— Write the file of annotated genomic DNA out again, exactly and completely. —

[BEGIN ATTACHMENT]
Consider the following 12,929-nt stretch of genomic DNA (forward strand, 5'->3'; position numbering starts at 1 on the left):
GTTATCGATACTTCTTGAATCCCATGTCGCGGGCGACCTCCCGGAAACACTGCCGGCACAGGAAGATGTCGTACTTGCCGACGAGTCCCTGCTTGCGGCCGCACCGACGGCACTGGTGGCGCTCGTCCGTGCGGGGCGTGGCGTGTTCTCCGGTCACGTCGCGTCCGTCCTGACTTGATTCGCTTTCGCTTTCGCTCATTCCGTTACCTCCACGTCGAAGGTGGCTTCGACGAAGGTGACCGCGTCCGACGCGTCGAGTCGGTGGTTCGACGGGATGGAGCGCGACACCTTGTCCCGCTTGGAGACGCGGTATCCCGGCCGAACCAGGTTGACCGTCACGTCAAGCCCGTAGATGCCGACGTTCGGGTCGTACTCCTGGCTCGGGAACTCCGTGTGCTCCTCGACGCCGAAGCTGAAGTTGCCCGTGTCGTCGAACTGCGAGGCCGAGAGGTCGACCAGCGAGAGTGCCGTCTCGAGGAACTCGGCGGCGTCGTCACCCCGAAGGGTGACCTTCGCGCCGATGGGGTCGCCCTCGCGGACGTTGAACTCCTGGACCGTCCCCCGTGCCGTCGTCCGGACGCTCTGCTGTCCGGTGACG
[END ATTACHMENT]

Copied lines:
Consider the following 12,929-nt stretch of genomic DNA (forward strand, 5'->3'; position numbering starts at 1 on the left):
GTTATCGATACTTCTTGAATCCCATGTCGCGGGCGACCTCCCGGAAACACTGCCGGCACAGGAAGATGTCGTACTTGCCGACGAGTCCCTGCTTGCGGCCGCACCGACGGCACTGGTGGCGCTCGTCCGTGCGGGGCGTGGCGTGTTCTCCGGTCACGTCGCGTCCGTCCTGACTTGATTCGCTTTCGCTTTCGCTCATTCCGTTACCTCCACGTCGAAGGTGGCTTCGACGAAGGTGACCGCGTCCGACGCGTCGAGTCGGTGGTTCGACGGGATGGAGCGCGACACCTTGTCCCGCTTGGAGACGCGGTATCCCGGCCGAACCAGGTTGACCGTCACGTCAAGCCCGTAGATGCCGACGTTCGGGTCGTACTCCTGGCTCGGGAACTCCGTGTGCTCCTCGACGCCGAAGCTGAAGTTGCCCGTGTCGTCGAACTGCGAGGCCGAGAGGTCGACCAGCGAGAGTGCCGTCTCGAGGAACTCGGCGGCGTCGTCACCCCGAAGGGTGACCTTCGCGCCGATGGGGTCGCCCTCGCGGACGTTGAACTCCTGGACCGTCCCCCGTGCCGTCGTCCGGACGCTCTGCTGTCCGGTGACG